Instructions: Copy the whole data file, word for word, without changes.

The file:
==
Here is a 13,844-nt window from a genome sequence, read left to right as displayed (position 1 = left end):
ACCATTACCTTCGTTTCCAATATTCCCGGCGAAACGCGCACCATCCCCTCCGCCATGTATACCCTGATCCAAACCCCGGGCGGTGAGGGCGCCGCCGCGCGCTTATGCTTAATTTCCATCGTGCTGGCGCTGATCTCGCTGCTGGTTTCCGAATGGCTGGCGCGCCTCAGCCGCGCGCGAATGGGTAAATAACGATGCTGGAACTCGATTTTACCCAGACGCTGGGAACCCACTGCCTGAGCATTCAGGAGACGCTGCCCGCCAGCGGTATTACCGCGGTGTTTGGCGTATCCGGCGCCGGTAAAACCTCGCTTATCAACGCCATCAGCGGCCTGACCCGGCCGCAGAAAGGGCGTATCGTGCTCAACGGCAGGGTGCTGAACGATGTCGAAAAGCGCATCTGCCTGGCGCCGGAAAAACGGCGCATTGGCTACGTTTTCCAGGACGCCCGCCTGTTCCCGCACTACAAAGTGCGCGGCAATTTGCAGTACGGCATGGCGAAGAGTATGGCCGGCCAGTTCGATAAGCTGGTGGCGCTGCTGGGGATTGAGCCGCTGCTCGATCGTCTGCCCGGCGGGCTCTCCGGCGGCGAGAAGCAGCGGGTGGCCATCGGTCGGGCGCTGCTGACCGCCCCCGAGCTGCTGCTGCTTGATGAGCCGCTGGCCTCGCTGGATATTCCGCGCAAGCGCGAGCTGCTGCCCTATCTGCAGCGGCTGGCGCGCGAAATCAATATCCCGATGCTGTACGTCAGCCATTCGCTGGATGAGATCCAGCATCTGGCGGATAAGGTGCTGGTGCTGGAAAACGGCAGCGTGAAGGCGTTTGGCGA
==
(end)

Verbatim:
Here is a 13,844-nt window from a genome sequence, read left to right as displayed (position 1 = left end):
ACCATTACCTTCGTTTCCAATATTCCCGGCGAAACGCGCACCATCCCCTCCGCCATGTATACCCTGATCCAAACCCCGGGCGGTGAGGGCGCCGCCGCGCGCTTATGCTTAATTTCCATCGTGCTGGCGCTGATCTCGCTGCTGGTTTCCGAATGGCTGGCGCGCCTCAGCCGCGCGCGAATGGGTAAATAACGATGCTGGAACTCGATTTTACCCAGACGCTGGGAACCCACTGCCTGAGCATTCAGGAGACGCTGCCCGCCAGCGGTATTACCGCGGTGTTTGGCGTATCCGGCGCCGGTAAAACCTCGCTTATCAACGCCATCAGCGGCCTGACCCGGCCGCAGAAAGGGCGTATCGTGCTCAACGGCAGGGTGCTGAACGATGTCGAAAAGCGCATCTGCCTGGCGCCGGAAAAACGGCGCATTGGCTACGTTTTCCAGGACGCCCGCCTGTTCCCGCACTACAAAGTGCGCGGCAATTTGCAGTACGGCATGGCGAAGAGTATGGCCGGCCAGTTCGATAAGCTGGTGGCGCTGCTGGGGATTGAGCCGCTGCTCGATCGTCTGCCCGGCGGGCTCTCCGGCGGCGAGAAGCAGCGGGTGGCCATCGGTCGGGCGCTGCTGACCGCCCCCGAGCTGCTGCTGCTTGATGAGCCGCTGGCCTCGCTGGATATTCCGCGCAAGCGCGAGCTGCTGCCCTATCTGCAGCGGCTGGCGCGCGAAATCAATATCCCGATGCTGTACGTCAGCCATTCGCTGGATGAGATCCAGCATCTGGCGGATAAGGTGCTGGTGCTGGAAAACGGCAGCGTGAAGGCGTTTGGCGA